Nick Frearson, lead engineer on the Icepod project prepares to check the pod for snow after the ice runway landing at Raven Camp. (Photo M. Turrin)

Nick Frearson, lead engineer on the IcePod project, prepares to check the pod for snow after the landing on the ice runway at Raven Camp. Photo: M. Turrin

Temperatures today at Raven are a warm 1°C. The snow has lost some of the crispness we had experienced when we had landed in April to install a GPS on the ice. The pod is inspected. The camp looks all but abandoned, yet a snow vehicle appears with cargo that is stashed and secured for transit. While the cargo is loaded, we snap a quick IcePod team photo.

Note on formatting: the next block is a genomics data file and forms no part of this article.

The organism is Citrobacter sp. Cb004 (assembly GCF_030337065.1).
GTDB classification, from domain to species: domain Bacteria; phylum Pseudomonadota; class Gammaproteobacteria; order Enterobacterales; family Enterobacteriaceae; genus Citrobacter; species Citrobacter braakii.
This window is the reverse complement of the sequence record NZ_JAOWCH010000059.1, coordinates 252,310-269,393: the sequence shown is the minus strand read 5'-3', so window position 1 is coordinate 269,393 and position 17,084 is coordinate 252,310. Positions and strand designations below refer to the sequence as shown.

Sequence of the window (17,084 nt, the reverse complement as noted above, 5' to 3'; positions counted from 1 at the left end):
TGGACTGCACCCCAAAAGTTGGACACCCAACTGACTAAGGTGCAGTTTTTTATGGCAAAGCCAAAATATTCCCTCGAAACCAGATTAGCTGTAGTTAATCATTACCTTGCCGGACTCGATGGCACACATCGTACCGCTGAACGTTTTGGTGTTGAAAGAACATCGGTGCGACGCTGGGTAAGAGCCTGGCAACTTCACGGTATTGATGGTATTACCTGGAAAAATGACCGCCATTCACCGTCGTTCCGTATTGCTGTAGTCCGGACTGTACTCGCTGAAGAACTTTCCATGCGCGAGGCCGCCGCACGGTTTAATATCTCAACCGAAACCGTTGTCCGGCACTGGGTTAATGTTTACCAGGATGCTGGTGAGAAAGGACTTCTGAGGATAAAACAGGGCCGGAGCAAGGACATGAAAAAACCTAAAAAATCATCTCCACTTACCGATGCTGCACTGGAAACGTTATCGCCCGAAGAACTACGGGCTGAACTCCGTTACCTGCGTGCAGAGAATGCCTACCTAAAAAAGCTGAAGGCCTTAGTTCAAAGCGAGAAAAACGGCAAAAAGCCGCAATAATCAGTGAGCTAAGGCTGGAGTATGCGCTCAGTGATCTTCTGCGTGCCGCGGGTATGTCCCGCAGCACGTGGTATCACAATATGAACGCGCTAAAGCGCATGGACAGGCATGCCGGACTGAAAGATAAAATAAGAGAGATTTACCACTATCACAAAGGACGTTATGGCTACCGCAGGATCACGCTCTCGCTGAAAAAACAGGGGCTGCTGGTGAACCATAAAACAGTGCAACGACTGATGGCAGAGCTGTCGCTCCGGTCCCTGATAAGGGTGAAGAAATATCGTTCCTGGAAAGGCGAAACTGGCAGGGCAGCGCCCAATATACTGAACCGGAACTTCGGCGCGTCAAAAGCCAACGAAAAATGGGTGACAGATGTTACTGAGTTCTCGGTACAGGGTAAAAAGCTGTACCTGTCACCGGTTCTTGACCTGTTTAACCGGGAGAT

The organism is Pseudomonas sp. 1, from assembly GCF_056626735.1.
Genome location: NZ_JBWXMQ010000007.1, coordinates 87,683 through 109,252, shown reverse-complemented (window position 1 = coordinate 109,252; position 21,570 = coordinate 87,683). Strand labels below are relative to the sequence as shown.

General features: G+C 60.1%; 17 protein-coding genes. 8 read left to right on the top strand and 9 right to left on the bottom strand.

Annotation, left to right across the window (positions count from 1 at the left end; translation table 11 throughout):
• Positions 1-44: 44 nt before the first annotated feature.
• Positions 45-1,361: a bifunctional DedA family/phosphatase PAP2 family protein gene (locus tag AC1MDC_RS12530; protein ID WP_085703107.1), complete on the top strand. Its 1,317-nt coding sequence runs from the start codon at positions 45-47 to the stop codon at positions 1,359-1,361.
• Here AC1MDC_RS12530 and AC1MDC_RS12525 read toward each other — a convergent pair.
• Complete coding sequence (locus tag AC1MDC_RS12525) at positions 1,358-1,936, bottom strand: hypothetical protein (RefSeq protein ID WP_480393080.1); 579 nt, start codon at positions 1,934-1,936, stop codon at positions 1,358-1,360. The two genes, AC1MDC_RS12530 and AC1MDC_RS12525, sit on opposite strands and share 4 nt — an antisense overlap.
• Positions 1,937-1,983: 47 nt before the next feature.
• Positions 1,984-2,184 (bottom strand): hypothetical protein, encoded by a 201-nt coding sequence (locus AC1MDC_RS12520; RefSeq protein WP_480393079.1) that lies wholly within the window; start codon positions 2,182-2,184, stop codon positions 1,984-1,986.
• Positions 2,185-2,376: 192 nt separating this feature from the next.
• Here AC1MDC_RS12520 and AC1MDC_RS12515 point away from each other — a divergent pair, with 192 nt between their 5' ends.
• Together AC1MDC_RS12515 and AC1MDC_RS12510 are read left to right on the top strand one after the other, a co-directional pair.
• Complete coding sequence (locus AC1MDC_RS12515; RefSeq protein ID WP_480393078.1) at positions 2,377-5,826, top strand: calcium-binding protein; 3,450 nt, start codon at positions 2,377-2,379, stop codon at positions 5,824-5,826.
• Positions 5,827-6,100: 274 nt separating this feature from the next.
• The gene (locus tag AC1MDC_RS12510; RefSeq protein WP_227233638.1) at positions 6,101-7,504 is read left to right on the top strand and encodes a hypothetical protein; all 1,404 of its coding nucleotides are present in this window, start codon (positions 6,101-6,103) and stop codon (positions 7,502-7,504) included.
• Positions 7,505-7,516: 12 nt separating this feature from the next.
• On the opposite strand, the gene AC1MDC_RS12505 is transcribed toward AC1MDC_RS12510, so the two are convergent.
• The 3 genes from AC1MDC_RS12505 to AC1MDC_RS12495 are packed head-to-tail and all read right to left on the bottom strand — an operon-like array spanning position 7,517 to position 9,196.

Cargo is loaded into the back of the LC130 at Raven Camp. The aircraft is not turn off during ice landing - all loading is done quickly. (Photo M. Turrin)

Cargo is loaded into the back of the LC130 at Raven Camp. The aircraft is not turned off during ice landing — all loading is timed with the ground for a quick exchange.(Photo: M. Turrin

The new eight-bladed propellers on Skier 92 do their job and the take-off is smooth for our return to Kangerlussuaq, just 144 miles, 30 minutes of transit, and yet seemingly worlds apart.

1 For more on the science being collected on the ground on ice movement: http://www.polarfield.com/blog/tag/greenland-ice-cap/

For more on IcePod: http://www.ldeo.columbia.edu